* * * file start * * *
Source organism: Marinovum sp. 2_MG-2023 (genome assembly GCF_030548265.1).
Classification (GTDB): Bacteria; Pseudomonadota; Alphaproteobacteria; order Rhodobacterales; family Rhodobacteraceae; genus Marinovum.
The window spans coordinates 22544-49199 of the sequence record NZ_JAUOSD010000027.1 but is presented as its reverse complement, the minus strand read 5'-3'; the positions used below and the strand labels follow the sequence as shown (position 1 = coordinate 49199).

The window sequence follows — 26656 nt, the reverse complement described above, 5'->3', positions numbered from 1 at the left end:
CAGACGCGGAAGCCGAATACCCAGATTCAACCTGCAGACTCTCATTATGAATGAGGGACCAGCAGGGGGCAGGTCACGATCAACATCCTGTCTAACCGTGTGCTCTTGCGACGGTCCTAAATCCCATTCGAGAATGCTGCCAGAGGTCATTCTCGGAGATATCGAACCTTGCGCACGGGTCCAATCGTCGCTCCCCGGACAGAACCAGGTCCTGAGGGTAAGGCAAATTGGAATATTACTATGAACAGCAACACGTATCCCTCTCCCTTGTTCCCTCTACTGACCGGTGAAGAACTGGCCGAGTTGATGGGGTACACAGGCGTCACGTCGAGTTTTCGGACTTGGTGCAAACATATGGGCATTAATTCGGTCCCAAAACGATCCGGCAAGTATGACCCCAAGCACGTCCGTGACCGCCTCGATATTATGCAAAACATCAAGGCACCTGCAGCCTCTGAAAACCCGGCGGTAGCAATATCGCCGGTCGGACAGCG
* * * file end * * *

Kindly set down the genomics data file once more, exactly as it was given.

Source organism: Marinovum sp. 2_MG-2023 (genome assembly GCF_030548265.1).
Classification (GTDB): Bacteria; Pseudomonadota; Alphaproteobacteria; order Rhodobacterales; family Rhodobacteraceae; genus Marinovum.
The window spans coordinates 22544-49199 of the sequence record NZ_JAUOSD010000027.1 but is presented as its reverse complement, the minus strand read 5'-3'; the positions used below and the strand labels follow the sequence as shown (position 1 = coordinate 49199).

The window sequence follows — 26656 nt, the reverse complement described above, 5'->3', positions numbered from 1 at the left end:
CAGACGCGGAAGCCGAATACCCAGATTCAACCTGCAGACTCTCATTATGAATGAGGGACCAGCAGGGGGCAGGTCACGATCAACATCCTGTCTAACCGTGTGCTCTTGCGACGGTCCTAAATCCCATTCGAGAATGCTGCCAGAGGTCATTCTCGGAGATATCGAACCTTGCGCACGGGTCCAATCGTCGCTCCCCGGACAGAACCAGGTCCTGAGGGTAAGGCAAATTGGAATATTACTATGAACAGCAACACGTATCCCTCTCCCTTGTTCCCTCTACTGACCGGTGAAGAACTGGCCGAGTTGATGGGGTACACAGGCGTCACGTCGAGTTTTCGGACTTGGTGCAAACATATGGGCATTAATTCGGTCCCAAAACGATCCGGCAAGTATGACCCCAAGCACGTCCGTGACCGCCTCGATATTATGCAAAACATCAAGGCACCTGCAGCCTCTGAAAACCCGGCGGTAGCAATATCGCCGGTCGGACAGCG